Thanks again for your awesome research!

    Reply
  14. Tarquin Vaughan-Scott

    HI

    Thanks for getting all this information together. I also tried probiotics in my sinus rinse and it has helped me quite a bit, although not 100% - after 20 years of headaches Ill take any improvement! I have just come across a supplement that contains L. Sakei (check this out: https://www.hyperbiotics.com/products/pro-kids-ent) I'm going to give this a try as soon as I can get hold of it (I'm in South Africa so need to make a plan!). Thought it may be useful for others?

    Reply
    1. Sima

      Post author

      Thank you for your suggestion. If you try it, it would be great if you reported what you thought of it.
      As I mentioned in the post The One Probiotic That Treats Sinusitis regarding another multi-strain probiotic supplement containing L. sakei, I have concerns with L. sakei lasting so long in a non-refrigerated supplement. It is alive when the supplement is manufactured, but will it still be alive weeks or months later? L. sakei does not live with exposure to air (it's anaerobic) and typically lives only a few weeks at room temperature (according to manufacturers of Bactoferm F-RM-52, B-2, and Lactopy). While this manufacturer says they use "LiveBac" technology to extend shelf life, refrigeration should also slow down the decline of bacteria numbers. Hopefully there is a desiccant in the bottle to deal with moisture from the refrigeration.

      What is also a big unknown is what the Streptococcus salivarius K12 (also called BLIS K12) that is in the supplement will do to persons with chronic sinusitis (in that same post). Two family members plus 2 people wrote in saying they developed sinusitis symptoms from that bacteria, even though it is considered beneficial in many ways. I don't know if others would have that same problem.

      Reply
  15. Katka

    Hi Sima, I am taking strong probiotics containing all the recommended strains from your site twice a day. I have now started the B-2 culture for last two days (1 time per day) and this morning woke up with strange small bumps (almost boils) which are itchy at various places all over my body. I never had skin problems before so I can only put this down to the B-2. Did I do too much? I did recommended dose? I am going to stop for few days, but want to know if anyone else had this experience? Thank you

    Reply
    1. Sima

      Post author

      Oh no! Perhaps an allergic reaction? Or is it a coincidence? You are the first person to have reported such a reaction. If it's a reaction to probiotics, then which ones? Could it be from trying both B-2 and the multistrain probiotic all at once? What about the other ingredients added to the multistrain probiotic supplement?
      We (and people writing in) typically just try a L. sakei product alone and see how it goes - because that may be enough.
      So yes, definitely stop all probiotics, including B-2.
      Hope you feel better soon.

      Reply
      1. Katka

        I think so too, allergic reaction to combination of both or just the B-2. The probiotics I am taking is from Douglas Laboratories - Multi Probiotics 4000. apart of different bacteria strains it has gelatin, silica, cellulose, vegetable stearate, inner bark and fructooligosaccharides.
        The rash is coming down now so hopefully ok. May have to stick to Kimchi only from now on, I haven't give it a chance, and went straight to B-2.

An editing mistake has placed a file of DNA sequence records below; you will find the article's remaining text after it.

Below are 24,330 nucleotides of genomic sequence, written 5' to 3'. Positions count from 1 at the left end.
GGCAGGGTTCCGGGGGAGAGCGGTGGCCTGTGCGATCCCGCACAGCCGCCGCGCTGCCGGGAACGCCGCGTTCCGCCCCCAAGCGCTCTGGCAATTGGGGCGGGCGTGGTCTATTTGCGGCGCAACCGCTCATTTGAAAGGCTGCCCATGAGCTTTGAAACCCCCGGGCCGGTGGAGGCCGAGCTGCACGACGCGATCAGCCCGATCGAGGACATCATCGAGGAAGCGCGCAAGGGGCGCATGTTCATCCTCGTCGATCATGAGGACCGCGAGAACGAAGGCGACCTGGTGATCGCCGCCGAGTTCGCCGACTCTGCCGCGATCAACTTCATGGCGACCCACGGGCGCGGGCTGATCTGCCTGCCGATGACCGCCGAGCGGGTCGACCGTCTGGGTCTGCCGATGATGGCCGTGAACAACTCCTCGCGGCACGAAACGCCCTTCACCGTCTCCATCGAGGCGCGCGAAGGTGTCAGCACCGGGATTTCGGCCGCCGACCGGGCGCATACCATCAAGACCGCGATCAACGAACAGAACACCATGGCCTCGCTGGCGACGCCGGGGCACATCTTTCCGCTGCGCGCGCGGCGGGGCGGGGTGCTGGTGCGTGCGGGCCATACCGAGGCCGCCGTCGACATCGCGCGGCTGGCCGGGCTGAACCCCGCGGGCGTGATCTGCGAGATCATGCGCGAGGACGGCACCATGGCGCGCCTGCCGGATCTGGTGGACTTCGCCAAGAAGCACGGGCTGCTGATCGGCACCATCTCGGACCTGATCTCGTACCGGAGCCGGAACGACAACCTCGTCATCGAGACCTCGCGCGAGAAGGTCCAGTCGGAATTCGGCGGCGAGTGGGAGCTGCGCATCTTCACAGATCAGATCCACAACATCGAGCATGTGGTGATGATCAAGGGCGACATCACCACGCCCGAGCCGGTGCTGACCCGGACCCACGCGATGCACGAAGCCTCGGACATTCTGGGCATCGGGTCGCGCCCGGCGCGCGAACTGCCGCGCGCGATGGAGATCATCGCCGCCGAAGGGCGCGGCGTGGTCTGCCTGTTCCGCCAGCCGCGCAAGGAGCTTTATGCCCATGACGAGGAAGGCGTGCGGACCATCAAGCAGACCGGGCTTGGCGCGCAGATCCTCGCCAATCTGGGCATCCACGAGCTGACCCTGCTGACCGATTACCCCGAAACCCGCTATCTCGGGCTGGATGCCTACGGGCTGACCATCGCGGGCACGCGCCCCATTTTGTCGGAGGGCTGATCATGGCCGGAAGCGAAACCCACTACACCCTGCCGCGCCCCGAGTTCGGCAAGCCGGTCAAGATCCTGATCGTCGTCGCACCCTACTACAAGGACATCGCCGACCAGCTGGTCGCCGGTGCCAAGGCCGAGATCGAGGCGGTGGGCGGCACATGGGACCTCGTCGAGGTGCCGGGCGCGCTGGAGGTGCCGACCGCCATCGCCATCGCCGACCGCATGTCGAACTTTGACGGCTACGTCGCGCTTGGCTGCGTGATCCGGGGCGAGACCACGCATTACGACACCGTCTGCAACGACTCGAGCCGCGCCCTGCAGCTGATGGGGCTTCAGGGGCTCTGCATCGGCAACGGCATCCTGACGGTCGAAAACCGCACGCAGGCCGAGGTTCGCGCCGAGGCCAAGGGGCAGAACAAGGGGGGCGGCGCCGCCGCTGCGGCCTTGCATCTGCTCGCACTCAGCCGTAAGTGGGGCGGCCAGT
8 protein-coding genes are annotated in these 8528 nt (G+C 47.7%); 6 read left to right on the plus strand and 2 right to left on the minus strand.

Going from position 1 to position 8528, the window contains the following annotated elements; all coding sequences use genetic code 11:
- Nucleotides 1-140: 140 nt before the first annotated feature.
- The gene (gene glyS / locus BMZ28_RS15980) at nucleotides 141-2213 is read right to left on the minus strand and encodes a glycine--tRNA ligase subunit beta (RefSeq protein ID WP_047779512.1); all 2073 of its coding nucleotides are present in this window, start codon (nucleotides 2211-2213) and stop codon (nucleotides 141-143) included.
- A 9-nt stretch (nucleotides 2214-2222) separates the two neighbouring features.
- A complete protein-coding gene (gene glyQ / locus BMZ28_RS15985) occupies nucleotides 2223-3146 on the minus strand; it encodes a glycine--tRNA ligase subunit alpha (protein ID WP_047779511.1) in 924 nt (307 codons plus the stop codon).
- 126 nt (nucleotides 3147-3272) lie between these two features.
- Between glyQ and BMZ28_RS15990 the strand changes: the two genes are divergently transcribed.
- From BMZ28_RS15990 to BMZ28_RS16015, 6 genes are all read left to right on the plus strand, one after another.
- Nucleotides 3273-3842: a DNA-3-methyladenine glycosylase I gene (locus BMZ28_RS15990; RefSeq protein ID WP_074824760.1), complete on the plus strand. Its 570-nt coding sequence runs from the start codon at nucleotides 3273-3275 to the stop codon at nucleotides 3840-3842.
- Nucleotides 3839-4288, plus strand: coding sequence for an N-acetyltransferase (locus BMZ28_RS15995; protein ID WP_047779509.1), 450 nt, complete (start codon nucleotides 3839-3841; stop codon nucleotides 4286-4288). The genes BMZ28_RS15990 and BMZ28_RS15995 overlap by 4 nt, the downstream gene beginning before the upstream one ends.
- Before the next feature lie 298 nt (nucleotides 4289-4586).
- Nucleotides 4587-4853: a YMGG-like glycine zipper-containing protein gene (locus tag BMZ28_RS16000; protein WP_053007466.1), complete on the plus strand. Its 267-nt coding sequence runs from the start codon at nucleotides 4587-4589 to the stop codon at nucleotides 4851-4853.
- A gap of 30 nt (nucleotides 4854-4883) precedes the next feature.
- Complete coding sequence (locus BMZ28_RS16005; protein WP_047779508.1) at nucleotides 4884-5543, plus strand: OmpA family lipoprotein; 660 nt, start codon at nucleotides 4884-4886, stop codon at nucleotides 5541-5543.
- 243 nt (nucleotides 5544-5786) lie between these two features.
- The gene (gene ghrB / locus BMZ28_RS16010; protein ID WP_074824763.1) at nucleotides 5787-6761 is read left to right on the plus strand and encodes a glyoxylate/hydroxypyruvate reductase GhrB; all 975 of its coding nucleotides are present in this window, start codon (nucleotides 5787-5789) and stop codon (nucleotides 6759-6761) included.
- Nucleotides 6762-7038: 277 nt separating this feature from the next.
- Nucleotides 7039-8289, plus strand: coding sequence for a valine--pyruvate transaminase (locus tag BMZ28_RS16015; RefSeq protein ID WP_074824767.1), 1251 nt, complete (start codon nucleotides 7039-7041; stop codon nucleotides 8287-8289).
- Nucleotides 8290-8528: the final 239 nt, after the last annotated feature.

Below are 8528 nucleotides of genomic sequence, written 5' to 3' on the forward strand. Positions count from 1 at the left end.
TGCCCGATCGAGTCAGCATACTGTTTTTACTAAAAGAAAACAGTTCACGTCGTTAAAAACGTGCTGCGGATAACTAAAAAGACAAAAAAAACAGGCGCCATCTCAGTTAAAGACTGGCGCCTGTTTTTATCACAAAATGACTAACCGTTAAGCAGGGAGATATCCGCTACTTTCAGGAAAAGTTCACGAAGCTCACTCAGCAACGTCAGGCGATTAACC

thank you

        Reply
        1. Sima

          Post author

          Glad to hear that you're better. Sounds like an allergic reaction. Maybe it was trying everything at once.
          I wonder though if it's the inner bark or "ulmus fulva" (slippery elm) in the Douglas Labs probiotic (I checked the web-site). That can cause allergic skin reactions:"Slippery elm is POSSIBLY SAFE for most people when taken by mouth. When applied to the skin, some people can have an allergic reactions and skin irritation." (webmd.com)
          We are very cautious - try one product at a time. And when we want to be extra cautious - we just gargle/swish around in the mouth the bacteria/water mixture, and then spit out.

          Reply
    2. Nilo Silva

      Hi As you can imagine i m sufring a lot for many years post nasal drip since a long time, and now im going to use b-2 culture could you please imform me how much powder i have add in water in order to starte to bab smear it in my nostris. Good luky Best regards Nilo Silva

      Reply
  16. Caspert79

    Found a Dutch supplier of a starter culture that seems similar to the F-RM-52. The brand is 'Van Hees' and it contains L. Sakei and Staphylococcus Conosis. Besides that, it contains saccharose, probably nothing to worry about. It's sold by http://www.vuurenrook.nl. They ship to multiple European countries.

    Cannot say much about the effect yet as my package didn't arrive yet; I will keep you guys posted.

    After being fed multiple antibiotics and steroids, I hope this will do the trick.

    Reply
    1. Sima

      Post author

      Thanks for the information. The saccharose (or dextrose) is a sugar to feed the bacteria when it needs to grow as a starter culture.
      Good luck!

      Reply
  17. Caspert79

    Unfortunately my sausage starter F-RM-52 proved not very effective. When I mix it up with a probiotic powder containing several Lactobacilus species, I feel some temporary relief. But no cure.

    Maybe the culture is not alive anymore, or it just doesn't work with me. BTW, my sinusitis is dry; I hardly have mucus. A scan shows only some inflammation in the jaw, but not in the head where I experience all the problems.
    Still have some home made kimchi in the fridge, think I will give it a try. No idea whether or not it contains L. Sakei. Fingers crossed.

    Reply
    1. Sima

      Post author

      I personally might try only one or the other product for a few days, especially because you say you feel some temporary relief. The various products combined together might be canceling each other out when used at the same time or same day. One may be effective and not the other.